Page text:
Health and wellness

Study highlights extreme stress levels and lack of support for parents of special-needs children in Hong Kong

Advocacy group Special Educational Needs Rights Association calls on government to improve availability of resources after finding just one-third of welfare centres in city caters for needs of parents

PUBLISHED : Wednesday, 08 August, 2018, 7:59pm
UPDATED : Wednesday, 08 August, 2018, 11:27pm

Parents with special-needs children are under tremendous emotional and mental strain but have much fewer outlets for help, according to an advocacy group calling for more government resources to fill the gap.

A study conducted by the Special Educational Needs (SEN) Rights Association’s earlier this year found only one-third – or 69 – of 219 welfare centres across the city offer help to parents with special-needs children, such as support groups, talks and outdoor activities.

“A previous study the association did showed 80 per cent of parents suffered mild to severe levels of stress. Caregivers are under tremendous pressure, and there was also a tragedy in March when a 6-year-old kid with ADHD was allegedly strangled by his grandmother,” Dr Shirley Hung Suet-lin, of Baptist University, said.

Hung, of the Social Development Practice and Research Centre that co-conducted the study, said parents actually needed more professional help, and guidance on who to turn to for resources.

“Social workers can provide both emotional support and actual guidance to them, including guiding them through the basics about raising special-needs children, and giving them insights into governmental support and the resources [that are] available,” Hung said.

Lawmaker Fernando Cheung Chiu-hung called the lack of support for parents “a blind spot” in the policymaking process.

“Most of the times, we think giving extra support to special needs children in school solves the problem, but we have actually overlooked the bigger need,” he said. “There are some cases where parents often argue among themselves about how to raise the kids or some parents deny the fact that their kids have these needs.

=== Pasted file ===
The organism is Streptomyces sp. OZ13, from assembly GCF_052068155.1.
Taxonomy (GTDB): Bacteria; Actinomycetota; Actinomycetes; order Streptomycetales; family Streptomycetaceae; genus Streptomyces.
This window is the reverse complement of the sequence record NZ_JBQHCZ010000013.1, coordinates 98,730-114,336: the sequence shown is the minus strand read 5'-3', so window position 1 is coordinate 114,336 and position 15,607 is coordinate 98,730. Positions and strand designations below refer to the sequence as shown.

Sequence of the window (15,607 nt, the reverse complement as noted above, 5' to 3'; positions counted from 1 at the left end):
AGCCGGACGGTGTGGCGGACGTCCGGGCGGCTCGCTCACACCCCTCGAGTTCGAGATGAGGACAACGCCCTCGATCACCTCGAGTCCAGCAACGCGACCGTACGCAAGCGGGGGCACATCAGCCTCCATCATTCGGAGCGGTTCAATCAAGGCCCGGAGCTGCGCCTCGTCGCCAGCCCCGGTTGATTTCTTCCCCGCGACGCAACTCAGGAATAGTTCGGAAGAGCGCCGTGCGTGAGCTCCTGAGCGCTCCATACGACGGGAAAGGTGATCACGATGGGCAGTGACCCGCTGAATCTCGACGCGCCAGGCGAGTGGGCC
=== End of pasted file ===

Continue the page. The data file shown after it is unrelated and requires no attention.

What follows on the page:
Extra funds help Hong Kong schools cater to pupils with special needs

“It often leads to family conflicts and problems. It would be a mistake … if we neglect the needs of families.”

Cheung suggested the government ensure each family with special-needs children be assigned a caseworker who help with “changing needs as the kids grow older”.

According to the Education Bureau, there were more than 53,000 school-age children of diagnosed as having special needs, including attention deficit and hyperactivity disorder (ADHD), autism or physical disabilities. Most studied in mainstream schools, with just 7,896 in special education schools.

As an example, more than 10 per cent of the 630 pupils who attend G.C.C.I.T.K.D. Cheong Wong Wai Primary School in Sha Tin have special educational needs.

For special needs children younger than six, the Social Welfare Department subsidises non-governmental agencies to run social services for them.

Only 287 public places to provide 46,000 special-needs children with vital therapy

The study revealed that, in April, the government advised some publicly-funded children and youth centres, which decide how to spend their money based on the needs of the districts they are in, to pay greater attention to certain groups of youngsters, by setting aside 10 per cent of resources for special-needs children or members of ethnic minorities.

Connie Chan, whose 10-year-old son has ADHD, said she was struggling to find sufficient activities around Kwai Tsing, where she lives, for her son to take part in.

She also wanted access to resources that could help her understand her son’s condition, and an outlet for her to express her concerns.

“Most parents don’t understand what I am going through, and they often just criticised me for not trying harder for my son,” she said.

Hong Kong is still failing ADHD and other special-needs children

“Even then, sometimes, other parents with special needs kids might be as judgemental. Our kids just display different syndromes and they simply do not understand.”

The association wants the government to ensure all of the city’s 18 districts has social workers and therapists who can help special needs families in the area.

Rio Chan Hin-ting, a social worker at the ELCHK Login Club for New Arrivals in Kwai Chung, which works with special-needs children and new migrants, said there should also be “tailor-made” support for parents.

“The needs of families would depend on the child’s condition,” he said.